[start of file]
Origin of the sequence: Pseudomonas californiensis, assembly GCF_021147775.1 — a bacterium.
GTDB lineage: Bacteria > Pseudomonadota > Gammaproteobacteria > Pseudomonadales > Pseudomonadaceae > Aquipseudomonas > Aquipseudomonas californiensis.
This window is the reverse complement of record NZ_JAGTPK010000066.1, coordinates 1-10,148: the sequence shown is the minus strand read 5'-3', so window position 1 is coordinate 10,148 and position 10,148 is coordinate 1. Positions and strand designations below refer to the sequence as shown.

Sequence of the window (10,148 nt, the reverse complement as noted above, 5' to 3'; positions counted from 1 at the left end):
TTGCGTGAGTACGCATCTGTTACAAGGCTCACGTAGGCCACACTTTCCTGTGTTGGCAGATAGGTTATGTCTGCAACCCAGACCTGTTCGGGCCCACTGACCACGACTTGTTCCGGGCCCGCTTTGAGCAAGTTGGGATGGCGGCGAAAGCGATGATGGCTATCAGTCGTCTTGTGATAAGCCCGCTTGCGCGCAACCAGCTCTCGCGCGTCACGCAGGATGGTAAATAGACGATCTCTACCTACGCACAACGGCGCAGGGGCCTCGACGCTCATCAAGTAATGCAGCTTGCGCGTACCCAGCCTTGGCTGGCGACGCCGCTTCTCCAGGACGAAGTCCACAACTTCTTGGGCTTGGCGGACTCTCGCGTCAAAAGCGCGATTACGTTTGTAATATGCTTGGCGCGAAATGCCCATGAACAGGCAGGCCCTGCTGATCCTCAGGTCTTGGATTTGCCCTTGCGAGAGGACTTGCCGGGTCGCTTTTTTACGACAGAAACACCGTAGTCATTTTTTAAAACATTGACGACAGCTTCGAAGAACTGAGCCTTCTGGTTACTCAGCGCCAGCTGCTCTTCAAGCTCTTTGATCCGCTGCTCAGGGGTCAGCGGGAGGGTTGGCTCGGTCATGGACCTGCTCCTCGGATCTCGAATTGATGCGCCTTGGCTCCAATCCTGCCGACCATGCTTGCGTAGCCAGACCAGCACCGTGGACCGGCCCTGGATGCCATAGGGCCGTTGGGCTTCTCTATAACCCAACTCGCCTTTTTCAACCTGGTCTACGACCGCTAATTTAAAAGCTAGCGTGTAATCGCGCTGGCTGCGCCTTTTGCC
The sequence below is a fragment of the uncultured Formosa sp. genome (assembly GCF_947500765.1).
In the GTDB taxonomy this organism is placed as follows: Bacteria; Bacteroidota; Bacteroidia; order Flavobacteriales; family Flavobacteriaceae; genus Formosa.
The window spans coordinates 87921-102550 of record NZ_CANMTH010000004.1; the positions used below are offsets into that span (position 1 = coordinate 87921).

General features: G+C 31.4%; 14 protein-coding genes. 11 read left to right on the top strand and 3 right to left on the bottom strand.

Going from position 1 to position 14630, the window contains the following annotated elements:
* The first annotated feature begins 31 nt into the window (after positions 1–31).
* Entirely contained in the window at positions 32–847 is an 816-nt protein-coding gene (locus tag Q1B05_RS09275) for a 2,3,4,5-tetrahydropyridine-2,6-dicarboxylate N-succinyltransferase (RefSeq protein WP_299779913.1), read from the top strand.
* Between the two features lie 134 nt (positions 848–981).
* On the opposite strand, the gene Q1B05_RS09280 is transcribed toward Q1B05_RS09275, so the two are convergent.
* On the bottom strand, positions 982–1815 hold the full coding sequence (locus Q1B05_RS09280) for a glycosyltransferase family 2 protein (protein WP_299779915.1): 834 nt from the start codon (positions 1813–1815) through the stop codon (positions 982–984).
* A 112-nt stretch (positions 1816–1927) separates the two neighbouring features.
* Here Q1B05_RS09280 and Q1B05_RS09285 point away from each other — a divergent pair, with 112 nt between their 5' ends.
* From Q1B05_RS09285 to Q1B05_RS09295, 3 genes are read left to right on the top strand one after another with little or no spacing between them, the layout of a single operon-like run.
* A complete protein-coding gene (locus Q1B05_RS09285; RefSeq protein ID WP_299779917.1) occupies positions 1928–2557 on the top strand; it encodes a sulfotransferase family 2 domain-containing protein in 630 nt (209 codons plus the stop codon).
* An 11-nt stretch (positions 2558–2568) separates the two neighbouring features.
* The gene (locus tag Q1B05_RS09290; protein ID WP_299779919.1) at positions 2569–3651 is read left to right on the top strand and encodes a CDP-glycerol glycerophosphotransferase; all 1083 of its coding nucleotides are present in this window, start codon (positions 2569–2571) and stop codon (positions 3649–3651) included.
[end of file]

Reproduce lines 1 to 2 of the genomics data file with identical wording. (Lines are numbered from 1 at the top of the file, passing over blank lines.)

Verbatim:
Origin of the sequence: Pseudomonas californiensis, assembly GCF_021147775.1 — a bacterium.
GTDB lineage: Bacteria > Pseudomonadota > Gammaproteobacteria > Pseudomonadales > Pseudomonadaceae > Aquipseudomonas > Aquipseudomonas californiensis.